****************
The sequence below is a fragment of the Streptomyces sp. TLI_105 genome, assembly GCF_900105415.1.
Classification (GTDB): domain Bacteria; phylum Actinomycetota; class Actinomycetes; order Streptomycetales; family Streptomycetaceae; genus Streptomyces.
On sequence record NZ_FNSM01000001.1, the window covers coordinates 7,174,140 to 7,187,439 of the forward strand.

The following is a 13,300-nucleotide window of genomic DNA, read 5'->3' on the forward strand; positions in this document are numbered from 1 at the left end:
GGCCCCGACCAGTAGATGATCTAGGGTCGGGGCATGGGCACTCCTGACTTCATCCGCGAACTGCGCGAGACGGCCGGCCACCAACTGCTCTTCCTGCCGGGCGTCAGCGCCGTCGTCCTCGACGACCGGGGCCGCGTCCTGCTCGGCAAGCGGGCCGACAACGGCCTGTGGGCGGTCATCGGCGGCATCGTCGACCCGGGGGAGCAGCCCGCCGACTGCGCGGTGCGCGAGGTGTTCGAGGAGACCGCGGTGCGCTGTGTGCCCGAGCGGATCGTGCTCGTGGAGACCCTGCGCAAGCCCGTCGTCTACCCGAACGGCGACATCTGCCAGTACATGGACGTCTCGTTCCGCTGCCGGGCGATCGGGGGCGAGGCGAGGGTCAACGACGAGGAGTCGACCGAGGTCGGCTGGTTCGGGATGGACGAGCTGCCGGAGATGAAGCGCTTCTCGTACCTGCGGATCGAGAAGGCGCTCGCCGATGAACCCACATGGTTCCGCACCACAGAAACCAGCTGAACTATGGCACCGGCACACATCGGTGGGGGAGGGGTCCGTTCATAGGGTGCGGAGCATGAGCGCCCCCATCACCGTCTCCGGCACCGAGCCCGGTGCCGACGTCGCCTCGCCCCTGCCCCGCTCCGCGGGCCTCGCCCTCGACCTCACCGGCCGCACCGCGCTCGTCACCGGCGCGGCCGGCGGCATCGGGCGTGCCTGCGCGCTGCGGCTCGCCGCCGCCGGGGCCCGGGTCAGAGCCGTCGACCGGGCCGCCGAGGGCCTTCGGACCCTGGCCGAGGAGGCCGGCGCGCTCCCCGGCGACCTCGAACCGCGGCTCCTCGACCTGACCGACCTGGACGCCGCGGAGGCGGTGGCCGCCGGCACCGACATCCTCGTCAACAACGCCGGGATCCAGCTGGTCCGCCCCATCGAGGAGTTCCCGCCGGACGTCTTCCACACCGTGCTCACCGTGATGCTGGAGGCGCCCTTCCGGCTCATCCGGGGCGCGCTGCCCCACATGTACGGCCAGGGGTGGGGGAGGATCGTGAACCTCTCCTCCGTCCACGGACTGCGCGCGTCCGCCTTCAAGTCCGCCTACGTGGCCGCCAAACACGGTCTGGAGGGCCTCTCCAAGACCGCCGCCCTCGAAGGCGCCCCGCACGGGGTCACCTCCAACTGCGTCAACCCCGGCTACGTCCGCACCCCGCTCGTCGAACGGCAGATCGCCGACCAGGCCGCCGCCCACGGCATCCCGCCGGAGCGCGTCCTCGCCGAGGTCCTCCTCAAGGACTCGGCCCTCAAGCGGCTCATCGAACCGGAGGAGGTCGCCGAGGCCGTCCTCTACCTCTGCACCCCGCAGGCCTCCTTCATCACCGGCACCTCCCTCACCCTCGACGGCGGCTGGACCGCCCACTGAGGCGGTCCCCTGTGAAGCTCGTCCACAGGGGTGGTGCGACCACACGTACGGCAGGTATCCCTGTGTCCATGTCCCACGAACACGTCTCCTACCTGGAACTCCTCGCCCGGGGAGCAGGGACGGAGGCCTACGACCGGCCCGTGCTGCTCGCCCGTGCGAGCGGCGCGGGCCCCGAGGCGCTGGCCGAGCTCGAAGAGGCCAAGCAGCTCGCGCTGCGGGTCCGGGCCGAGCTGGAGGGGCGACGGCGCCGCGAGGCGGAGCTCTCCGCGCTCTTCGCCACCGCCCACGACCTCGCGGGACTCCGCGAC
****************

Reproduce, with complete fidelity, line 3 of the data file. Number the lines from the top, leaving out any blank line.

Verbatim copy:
On sequence record NZ_FNSM01000001.1, the window covers coordinates 7,174,140 to 7,187,439 of the forward strand.